Lucid Unveils BEV in New York Amid Dealer Resistance

The New York State Automobile Dealers Assn. opposes allowing start-up EV OEMs to conduct direct-to-consumer sales, as Lucid Motors hopes to do.

Jim Henry, Contributor

June 25, 2021

4 Min Read
Lucid (NYC)
Lucid BEV plies streets of New York, where automaker seeks sales license.

Lucid Motors unveils its New York City studio, where the company hopes to eventually obtain a New York State license to sell its Lucid Air battery-electric vehicle directly to the public.

“We’re a new brand, and this is a wonderful place to discover the brand,” Doreen Allen, senior director of sales, says in an interview at the new studio, which for now serves as an “experience center.” The would-be showroom is in a prime location in Manhattan’s Meatpacking District.

The name is a throwback to the industry that once defined what’s now a trendy neighborhood of high-end retail brands. The Lucid Studio is also a short walk from the popular Chelsea Market food emporium and shopping mall, plus the High Line, an elevated park and pedestrian walkway along the Hudson River.

Allen says Lucid welcomes the considerable attention it’s getting from the crowds passing by. But in addition, she says the new Lucid Studio is hosting invitation-only events for hand-raisers for the Lucid Air. The company says the new BEV has more than 9,000 reservations worldwide.

Lucid, which is based in the Silicon Valley community of Newark, CA, says it’s on track to start production of consumer-ready units of the Lucid Air in the second half of this year at its factory in Arizona.

Suggested retail is expected to start around $77,400 for the Lucid Air Pure, a model that produces 420 hp and gets an estimated range of more than 300 miles (483 km) on a full charge, says spokesman Dave Buchko. U.S. sales are expected to begin with a few hundred units of a fully loaded, 1,080-hp model called the Lucid Air Dream Edition at $169,000, he says.

Those sticker prices don’t reflect a $7,500 federal tax incentive, or possible state incentives, Buchko says.

Lucid Motors Studio_NYC MeatPackingDistrict.jpg

Lucid Motors Studio_NYC MeatPackingDistrict

The company says it plans initially to have 20 U.S. retail locations. It now has seven U.S. retail locations either open or in the process of getting a retail license – four in California, two in Florida and one in the Chicago suburb of Oak Brook. So far, Lucid is fully licensed for retail sales in California only, Allen says.

That might not be easy in New York. The New York State Automobile Dealers Assn. opposes allowing start-up EV OEMs to conduct direct-to-consumer sales. In 2014, the dealer association successfully backed a bill that limited factory stores for EV manufacturers to the Tesla brand’s five existing New York locations.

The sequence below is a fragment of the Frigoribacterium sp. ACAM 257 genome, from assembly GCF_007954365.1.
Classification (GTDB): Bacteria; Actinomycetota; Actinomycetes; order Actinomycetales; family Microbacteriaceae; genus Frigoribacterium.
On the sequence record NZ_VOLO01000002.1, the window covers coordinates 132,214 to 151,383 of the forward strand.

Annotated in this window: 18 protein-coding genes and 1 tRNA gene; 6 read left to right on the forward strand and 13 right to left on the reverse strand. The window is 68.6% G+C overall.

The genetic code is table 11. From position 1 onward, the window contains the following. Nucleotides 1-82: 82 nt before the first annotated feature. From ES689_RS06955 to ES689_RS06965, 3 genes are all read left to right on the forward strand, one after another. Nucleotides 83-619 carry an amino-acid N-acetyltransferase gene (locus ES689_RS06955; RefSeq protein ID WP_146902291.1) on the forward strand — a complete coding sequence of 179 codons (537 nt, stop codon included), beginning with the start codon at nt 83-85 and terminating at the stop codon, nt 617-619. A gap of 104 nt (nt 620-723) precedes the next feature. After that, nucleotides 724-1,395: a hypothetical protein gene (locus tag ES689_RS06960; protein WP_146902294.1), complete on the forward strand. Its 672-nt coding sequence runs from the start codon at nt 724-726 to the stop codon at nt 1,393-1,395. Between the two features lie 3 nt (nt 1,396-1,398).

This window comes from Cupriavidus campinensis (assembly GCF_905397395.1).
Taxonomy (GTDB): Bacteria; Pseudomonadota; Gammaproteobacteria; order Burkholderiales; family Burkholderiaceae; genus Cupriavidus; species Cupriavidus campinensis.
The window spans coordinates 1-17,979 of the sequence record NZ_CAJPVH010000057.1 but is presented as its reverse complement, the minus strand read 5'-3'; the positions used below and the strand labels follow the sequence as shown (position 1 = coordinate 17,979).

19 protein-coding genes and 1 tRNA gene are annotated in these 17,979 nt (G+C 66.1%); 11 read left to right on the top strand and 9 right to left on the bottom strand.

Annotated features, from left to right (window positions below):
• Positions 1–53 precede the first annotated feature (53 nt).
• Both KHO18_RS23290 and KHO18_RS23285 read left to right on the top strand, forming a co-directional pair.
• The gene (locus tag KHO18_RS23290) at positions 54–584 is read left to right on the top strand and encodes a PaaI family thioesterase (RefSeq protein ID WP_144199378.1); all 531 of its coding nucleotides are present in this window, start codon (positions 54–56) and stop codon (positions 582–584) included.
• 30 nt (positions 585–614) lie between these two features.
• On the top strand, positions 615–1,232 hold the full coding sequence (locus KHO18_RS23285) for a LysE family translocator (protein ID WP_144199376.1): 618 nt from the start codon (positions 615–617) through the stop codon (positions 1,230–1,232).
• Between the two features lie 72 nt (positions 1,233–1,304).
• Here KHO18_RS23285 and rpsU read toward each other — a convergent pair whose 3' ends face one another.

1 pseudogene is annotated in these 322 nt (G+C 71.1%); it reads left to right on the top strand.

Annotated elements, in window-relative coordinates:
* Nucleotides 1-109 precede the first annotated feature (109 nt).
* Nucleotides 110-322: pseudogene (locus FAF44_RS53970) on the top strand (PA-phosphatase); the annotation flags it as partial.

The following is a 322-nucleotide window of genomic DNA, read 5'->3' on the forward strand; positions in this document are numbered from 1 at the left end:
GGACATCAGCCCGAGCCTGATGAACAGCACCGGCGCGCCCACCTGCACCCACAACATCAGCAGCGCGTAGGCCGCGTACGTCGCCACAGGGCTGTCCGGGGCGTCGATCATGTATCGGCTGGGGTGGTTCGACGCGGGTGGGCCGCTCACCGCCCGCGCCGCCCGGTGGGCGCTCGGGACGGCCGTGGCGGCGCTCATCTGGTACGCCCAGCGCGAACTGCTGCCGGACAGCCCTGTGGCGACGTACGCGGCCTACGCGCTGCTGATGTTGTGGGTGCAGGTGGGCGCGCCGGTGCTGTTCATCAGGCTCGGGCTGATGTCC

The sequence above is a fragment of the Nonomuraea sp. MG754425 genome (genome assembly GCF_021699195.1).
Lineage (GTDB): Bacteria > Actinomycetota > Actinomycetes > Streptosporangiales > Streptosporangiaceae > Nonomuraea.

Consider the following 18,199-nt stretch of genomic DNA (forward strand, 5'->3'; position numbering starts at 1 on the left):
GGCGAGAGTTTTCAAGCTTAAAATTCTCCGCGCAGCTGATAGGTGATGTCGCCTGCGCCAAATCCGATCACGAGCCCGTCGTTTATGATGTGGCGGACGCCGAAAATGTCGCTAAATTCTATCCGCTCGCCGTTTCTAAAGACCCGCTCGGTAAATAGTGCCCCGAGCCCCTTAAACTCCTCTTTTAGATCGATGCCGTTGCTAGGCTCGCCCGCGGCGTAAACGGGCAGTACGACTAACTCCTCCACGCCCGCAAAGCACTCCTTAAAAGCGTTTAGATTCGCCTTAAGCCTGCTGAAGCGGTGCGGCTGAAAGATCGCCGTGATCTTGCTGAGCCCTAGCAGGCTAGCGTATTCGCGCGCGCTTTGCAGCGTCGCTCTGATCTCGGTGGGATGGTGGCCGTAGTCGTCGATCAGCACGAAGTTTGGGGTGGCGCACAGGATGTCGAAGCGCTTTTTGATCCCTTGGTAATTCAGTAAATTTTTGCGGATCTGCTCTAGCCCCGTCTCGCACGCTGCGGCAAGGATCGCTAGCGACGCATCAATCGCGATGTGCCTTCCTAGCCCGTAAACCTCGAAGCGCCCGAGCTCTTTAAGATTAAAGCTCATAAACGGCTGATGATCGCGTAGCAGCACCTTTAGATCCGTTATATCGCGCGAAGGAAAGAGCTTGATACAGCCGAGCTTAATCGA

New York State Senate and the New York State Assembly committees have been studying bills that would allow OEMs which exclusively produce EVs – such as Tesla, Lucid and Rivian – to conduct direct sales.

However, the Legislature’s regular session ended June 10. The next regular session doesn’t re-open until early 2022. A special session is planned in between, but the direct-sales legislation is unlikely to be raised for a vote in the special session, considering the regular session ended without it being put to a committee vote.

Zak Edson, senior director-retail operations for Lucid, says in an interview at the New York Lucid Studio that without a New York dealer license, Lucid intends to use the new center to grow brand awareness and consideration, but not to actively sell cars. “Of course, we hope to find a path to obtain a license, as other companies have done.”

The Albany-based New York dealer association opposes the current bills, according to the group’s talking points on its 2021 legislative efforts. “Any electric vehicle manufacturer can sell vehicles in New York, so long as they play by the rules that everyone else must follow,” it says.

Not all dealer groups are necessarily flat-out opposed to direct sales.

“We believe it can be a positive thing for the retailers as long as dealers continue to serve as the delivery centers and provide service," says Heath Byrd, chief financial officer for Sonic Automotive Group of Charlotte, NC. He’s commenting in general, and not necessarily specifically about Lucid.

Byrd says in a recent phone interview, “There is absolutely the potential to be more profitable in a direct-sell environment.” For example, the direct-sales manufacturer would take on marketing and sales expenses dealers pay today. Facility size would be dramatically reduced, and floorplan expense would be virtually nonexistent, he says.

Meanwhile, Lucid Motors says it plans to create its own, wholly owned network of service centers, mobile service providers and certified collision repair centers, manned by Lucid Motors technicians. “We can open up service locations without impediment” from state franchise laws, says Daniel Witt, head of public policy for Lucid Motors.

While still conforming to state franchise laws, Witt says it should be possible for consumers in states where direct sales are prohibited to acquire cars legally in states where direct sales are approved.

“We would certainly never dissuade a consumer who wants to buy one of our products but can’t, because of the antiquated provisions of their state franchise laws,” he says.

About the Author(s)

Jim Henry


Jim Henry is a freelance writer and editor, a veteran reporter on the auto retail beat, with decades of experience writing for Automotive News, WardsAuto,, and others. He's an alumnus of the University of North Carolina - Chapel Hill, where he was a Morehead-Cain Scholar. 

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